“We now write about the future. We hope that you have all read the plans for the fall semester Fr. John outlined in his recent letter. We write to provide additional background on the motivation for the University’s decision to reopen in August, explain some of the many health and safety protocols that are being put in place, and outline the potential impact on the work of the academy and the steps we are taking to support you in adjusting to those impacts. Very importantly, we also write to solicit your suggestions on ways that we can improve these plans and systems to better serve our core missions of teaching and research. This is a long email, which we also attach as a searchable pdf.”  Link to full letter.

Guided by Principles

After The New York Times reported that Notre Dame was among the first major universities to announce reopening in the fall, it published an essay by Father Jenkins about the considerations that led to his decision.  In the oped piece, published Tuesday, Father Jenkins said, in part:

“Our decision to return to on-campus classes for the fall semester was guided by three principles that arise from our core university goals. First, we strive to protect the health of our students, faculty, staff and their loved ones. Second, we endeavor to offer an education of the whole person — body, mind and spirit — and we believe that residential life and personal interactions with faculty members and among students are critical to such an education. Finally, we seek to advance human understanding through research, scholarship and creative expression. “

Read full oped here.

Q&A: Student Body President Ingal & Student Affairs Vice President Hoffmann Harding

With the University’s return to in-person classes on August 10, Rachael Ingal ‘21, President of the Notre Dame Student Body, posed questions in an interview with Erin Hoffman Harding, Vice President for Student Affairs. Student leaders had gathered questions from students, took responsibility for recording the session and posted the interview on social media.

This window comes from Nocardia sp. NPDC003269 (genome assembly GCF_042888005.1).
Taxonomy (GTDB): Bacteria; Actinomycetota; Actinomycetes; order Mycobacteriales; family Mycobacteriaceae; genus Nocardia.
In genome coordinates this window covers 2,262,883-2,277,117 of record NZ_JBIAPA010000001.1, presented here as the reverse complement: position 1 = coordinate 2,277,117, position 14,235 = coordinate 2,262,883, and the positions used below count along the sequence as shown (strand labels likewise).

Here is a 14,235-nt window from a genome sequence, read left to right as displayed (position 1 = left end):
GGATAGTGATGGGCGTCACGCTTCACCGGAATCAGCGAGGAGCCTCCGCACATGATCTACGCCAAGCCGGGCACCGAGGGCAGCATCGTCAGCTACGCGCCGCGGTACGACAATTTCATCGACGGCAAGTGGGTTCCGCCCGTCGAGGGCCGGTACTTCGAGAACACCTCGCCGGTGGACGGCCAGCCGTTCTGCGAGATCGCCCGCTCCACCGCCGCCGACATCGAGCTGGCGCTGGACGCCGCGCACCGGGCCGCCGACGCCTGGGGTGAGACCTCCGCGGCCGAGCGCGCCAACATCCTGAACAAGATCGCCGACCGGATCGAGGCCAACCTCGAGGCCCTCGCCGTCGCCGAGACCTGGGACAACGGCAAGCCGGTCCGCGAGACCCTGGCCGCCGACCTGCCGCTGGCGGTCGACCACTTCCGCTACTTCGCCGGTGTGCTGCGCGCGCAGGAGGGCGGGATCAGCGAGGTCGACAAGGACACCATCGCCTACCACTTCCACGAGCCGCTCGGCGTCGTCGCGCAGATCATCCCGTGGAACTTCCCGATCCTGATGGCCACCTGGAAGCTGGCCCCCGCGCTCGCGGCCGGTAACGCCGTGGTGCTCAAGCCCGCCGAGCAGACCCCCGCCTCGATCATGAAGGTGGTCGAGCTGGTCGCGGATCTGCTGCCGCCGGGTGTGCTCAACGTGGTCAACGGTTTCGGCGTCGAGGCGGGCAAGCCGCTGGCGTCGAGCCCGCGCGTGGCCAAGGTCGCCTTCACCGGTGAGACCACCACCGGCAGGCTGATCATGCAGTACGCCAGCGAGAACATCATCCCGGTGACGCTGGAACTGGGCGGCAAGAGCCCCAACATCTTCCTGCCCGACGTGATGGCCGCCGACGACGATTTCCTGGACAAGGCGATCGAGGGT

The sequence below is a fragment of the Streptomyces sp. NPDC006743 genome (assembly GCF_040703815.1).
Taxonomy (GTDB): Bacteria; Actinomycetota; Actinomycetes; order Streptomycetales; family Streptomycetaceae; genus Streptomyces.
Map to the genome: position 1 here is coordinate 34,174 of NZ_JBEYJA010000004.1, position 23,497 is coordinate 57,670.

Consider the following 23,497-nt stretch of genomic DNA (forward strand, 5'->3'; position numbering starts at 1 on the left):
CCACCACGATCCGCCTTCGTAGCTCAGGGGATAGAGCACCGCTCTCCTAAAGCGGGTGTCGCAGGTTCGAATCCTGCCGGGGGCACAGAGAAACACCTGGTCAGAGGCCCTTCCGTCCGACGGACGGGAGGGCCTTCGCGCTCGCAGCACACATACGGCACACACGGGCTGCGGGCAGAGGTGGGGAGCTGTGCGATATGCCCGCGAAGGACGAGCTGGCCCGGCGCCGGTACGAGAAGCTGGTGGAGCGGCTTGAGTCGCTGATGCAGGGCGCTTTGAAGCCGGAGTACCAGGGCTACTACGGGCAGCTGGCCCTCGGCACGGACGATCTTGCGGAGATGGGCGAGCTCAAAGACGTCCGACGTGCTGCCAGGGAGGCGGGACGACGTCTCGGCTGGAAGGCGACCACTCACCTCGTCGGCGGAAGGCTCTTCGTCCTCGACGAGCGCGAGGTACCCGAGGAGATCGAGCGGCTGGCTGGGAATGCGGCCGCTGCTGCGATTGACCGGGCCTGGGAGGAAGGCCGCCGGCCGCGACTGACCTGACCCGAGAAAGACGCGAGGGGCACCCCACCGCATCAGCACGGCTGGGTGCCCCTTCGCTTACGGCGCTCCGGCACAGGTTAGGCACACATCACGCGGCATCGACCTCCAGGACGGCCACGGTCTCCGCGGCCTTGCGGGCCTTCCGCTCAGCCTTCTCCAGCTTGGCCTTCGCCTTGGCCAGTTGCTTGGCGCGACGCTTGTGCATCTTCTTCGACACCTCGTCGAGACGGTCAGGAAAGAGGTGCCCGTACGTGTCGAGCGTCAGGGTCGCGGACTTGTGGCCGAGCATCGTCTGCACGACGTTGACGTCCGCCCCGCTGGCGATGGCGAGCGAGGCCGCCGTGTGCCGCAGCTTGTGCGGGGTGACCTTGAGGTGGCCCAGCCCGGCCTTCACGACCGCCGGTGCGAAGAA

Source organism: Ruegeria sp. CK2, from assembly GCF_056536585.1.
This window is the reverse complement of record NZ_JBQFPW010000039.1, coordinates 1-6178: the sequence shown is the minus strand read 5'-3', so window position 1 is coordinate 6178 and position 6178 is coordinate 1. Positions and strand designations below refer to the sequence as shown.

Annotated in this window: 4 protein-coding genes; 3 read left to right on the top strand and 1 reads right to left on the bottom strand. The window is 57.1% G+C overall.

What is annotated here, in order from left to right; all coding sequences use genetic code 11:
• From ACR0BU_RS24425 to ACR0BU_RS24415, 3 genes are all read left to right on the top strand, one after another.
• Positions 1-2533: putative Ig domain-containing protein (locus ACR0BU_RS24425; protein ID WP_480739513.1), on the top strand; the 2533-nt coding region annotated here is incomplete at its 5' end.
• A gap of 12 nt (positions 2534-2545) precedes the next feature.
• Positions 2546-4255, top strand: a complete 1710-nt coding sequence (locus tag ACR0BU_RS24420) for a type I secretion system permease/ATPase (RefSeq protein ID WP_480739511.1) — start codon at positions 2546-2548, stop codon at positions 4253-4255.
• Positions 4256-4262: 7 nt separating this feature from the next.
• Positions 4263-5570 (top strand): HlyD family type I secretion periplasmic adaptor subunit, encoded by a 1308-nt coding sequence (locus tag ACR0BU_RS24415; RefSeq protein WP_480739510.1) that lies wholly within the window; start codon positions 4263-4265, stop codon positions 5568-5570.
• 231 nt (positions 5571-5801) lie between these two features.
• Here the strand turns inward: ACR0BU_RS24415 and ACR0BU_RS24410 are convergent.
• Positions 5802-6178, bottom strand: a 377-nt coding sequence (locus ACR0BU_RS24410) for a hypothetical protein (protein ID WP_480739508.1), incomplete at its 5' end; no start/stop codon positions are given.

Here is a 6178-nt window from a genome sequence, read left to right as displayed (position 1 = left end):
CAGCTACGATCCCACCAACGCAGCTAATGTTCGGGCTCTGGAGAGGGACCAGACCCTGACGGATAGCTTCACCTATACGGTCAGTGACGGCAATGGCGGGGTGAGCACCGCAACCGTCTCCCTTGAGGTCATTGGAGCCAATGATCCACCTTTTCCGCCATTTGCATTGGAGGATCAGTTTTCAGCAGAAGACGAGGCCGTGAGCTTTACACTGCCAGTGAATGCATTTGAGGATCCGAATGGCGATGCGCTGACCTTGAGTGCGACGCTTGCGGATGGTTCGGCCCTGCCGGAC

You can watch it here.

Handled with Care

On Sunday afternoon of Memorial Day weekend, Abby Kiernan and classmate Adriana Pérez were loading boxes into an SUV parked behind Breen-Phillips Hall.

They were wearing facemasks.  Abby’s mom, Kristy Kiernan, also in a facemask, checked the time.  They had a total of four hours to move Abby and Adriana’s belongings out of the residence hall and depart.  “We have an hour and 40 minutes left,” Kristy said.  “I think we’ll be fine.”

It was anything but the usual Memorial Day holiday weekend at Notre Dame. 

Link to full story in Notre Dame Magazine.

Vaccine Mapper

The COVID-19 pandemic has led an unprecedented number of groups to begin developing coronavirus vaccines.  To track this response, researchers at Notre Dame’s Center for Research Computing are recording details about the coronavirus vaccine candidates currently in development as well as the progress of those candidates via a new interactive online tool.  Dubbed the Vaccine Mapper, the free tool allows visitors to visualize everything from where the vaccines are being developed to their pre-clinical or clinical stages of development. 

Link to story here.


Paul J. Browne is the vice president for public affairs and communications